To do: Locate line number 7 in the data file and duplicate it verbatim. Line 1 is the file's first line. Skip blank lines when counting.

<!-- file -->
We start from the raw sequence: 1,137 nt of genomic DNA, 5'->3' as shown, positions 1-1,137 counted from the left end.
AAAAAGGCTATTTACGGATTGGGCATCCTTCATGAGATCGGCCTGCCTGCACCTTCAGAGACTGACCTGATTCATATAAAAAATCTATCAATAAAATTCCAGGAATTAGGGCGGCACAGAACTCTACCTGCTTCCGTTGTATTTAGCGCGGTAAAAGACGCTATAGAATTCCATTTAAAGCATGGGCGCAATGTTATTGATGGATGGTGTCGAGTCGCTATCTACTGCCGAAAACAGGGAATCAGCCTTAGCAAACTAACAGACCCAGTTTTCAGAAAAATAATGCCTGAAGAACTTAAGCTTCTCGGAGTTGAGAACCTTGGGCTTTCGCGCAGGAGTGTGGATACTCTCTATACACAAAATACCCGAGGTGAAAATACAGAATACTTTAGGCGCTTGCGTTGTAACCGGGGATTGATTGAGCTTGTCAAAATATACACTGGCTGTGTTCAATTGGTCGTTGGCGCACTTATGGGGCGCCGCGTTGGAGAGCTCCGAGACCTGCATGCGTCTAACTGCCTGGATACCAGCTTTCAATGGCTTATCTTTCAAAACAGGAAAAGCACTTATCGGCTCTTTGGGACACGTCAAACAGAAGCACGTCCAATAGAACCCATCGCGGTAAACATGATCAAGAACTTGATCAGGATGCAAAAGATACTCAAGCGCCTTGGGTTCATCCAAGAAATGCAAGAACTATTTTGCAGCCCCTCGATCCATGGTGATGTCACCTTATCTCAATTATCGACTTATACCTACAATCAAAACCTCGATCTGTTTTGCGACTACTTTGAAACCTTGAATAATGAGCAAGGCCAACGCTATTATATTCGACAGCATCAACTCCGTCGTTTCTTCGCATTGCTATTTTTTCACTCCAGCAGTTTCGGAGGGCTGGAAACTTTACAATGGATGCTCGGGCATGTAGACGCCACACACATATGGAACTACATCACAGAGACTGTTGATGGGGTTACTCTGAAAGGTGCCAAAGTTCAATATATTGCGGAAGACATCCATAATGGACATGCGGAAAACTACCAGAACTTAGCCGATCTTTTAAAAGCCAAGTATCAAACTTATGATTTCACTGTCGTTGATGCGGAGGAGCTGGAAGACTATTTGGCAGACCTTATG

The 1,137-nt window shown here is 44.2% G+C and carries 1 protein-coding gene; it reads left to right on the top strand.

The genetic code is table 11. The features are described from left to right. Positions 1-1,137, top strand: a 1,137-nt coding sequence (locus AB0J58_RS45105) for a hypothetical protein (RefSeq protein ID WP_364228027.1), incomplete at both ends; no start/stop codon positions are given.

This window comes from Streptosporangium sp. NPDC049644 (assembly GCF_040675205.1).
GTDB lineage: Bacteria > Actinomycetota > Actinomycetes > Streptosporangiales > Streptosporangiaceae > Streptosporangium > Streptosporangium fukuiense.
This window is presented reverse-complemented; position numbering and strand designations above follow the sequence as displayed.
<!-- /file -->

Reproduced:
This window is presented reverse-complemented; position numbering and strand designations above follow the sequence as displayed.